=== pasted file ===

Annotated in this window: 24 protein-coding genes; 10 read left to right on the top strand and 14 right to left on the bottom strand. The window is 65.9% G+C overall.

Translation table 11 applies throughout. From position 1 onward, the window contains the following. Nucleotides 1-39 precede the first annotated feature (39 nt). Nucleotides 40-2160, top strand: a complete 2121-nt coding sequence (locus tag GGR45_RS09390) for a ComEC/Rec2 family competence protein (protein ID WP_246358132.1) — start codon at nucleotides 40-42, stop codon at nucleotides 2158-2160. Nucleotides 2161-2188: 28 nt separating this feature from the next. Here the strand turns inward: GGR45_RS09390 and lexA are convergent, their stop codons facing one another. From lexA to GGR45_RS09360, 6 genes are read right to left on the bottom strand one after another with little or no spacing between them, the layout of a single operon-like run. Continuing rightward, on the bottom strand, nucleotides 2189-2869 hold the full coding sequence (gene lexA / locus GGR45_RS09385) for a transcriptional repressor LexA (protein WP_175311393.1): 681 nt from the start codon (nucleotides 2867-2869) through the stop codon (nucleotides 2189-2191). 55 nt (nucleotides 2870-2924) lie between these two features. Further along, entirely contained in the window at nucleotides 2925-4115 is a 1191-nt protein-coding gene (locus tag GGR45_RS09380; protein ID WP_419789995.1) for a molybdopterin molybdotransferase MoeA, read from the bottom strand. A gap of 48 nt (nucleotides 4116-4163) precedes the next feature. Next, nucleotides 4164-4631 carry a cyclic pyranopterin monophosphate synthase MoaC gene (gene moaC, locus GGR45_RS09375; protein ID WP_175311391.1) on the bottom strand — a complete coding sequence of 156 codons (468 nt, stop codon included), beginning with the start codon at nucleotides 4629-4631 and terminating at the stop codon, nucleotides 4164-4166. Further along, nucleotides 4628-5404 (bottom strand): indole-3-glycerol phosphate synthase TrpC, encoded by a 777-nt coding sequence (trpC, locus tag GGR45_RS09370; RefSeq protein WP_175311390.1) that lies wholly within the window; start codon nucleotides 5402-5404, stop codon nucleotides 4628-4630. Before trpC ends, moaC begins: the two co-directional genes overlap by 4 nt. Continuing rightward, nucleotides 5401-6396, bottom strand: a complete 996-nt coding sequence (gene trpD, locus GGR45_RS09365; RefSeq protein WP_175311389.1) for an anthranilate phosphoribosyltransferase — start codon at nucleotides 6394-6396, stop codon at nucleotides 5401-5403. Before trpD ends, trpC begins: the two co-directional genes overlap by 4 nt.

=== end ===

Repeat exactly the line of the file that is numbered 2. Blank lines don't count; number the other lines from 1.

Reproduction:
Translation table 11 applies throughout. From position 1 onward, the window contains the following. Nucleotides 1-39 precede the first annotated feature (39 nt). Nucleotides 40-2160, top strand: a complete 2121-nt coding sequence (locus tag GGR45_RS09390) for a ComEC/Rec2 family competence protein (protein ID WP_246358132.1) — start codon at nucleotides 40-42, stop codon at nucleotides 2158-2160. Nucleotides 2161-2188: 28 nt separating this feature from the next. Here the strand turns inward: GGR45_RS09390 and lexA are convergent, their stop codons facing one another. From lexA to GGR45_RS09360, 6 genes are read right to left on the bottom strand one after another with little or no spacing between them, the layout of a single operon-like run. Continuing rightward, on the bottom strand, nucleotides 2189-2869 hold the full coding sequence (gene lexA / locus GGR45_RS09385) for a transcriptional repressor LexA (protein WP_175311393.1): 681 nt from the start codon (nucleotides 2867-2869) through the stop codon (nucleotides 2189-2191). 55 nt (nucleotides 2870-2924) lie between these two features. Further along, entirely contained in the window at nucleotides 2925-4115 is a 1191-nt protein-coding gene (locus tag GGR45_RS09380; protein ID WP_419789995.1) for a molybdopterin molybdotransferase MoeA, read from the bottom strand. A gap of 48 nt (nucleotides 4116-4163) precedes the next feature. Next, nucleotides 4164-4631 carry a cyclic pyranopterin monophosphate synthase MoaC gene (gene moaC, locus GGR45_RS09375; protein ID WP_175311391.1) on the bottom strand — a complete coding sequence of 156 codons (468 nt, stop codon included), beginning with the start codon at nucleotides 4629-4631 and terminating at the stop codon, nucleotides 4164-4166. Further along, nucleotides 4628-5404 (bottom strand): indole-3-glycerol phosphate synthase TrpC, encoded by a 777-nt coding sequence (trpC, locus tag GGR45_RS09370; RefSeq protein WP_175311390.1) that lies wholly within the window; start codon nucleotides 5402-5404, stop codon nucleotides 4628-4630. Before trpC ends, moaC begins: the two co-directional genes overlap by 4 nt. Continuing rightward, nucleotides 5401-6396, bottom strand: a complete 996-nt coding sequence (gene trpD, locus GGR45_RS09365; RefSeq protein WP_175311389.1) for an anthranilate phosphoribosyltransferase — start codon at nucleotides 6394-6396, stop codon at nucleotides 5401-5403. Before trpD ends, trpC begins: the two co-directional genes overlap by 4 nt.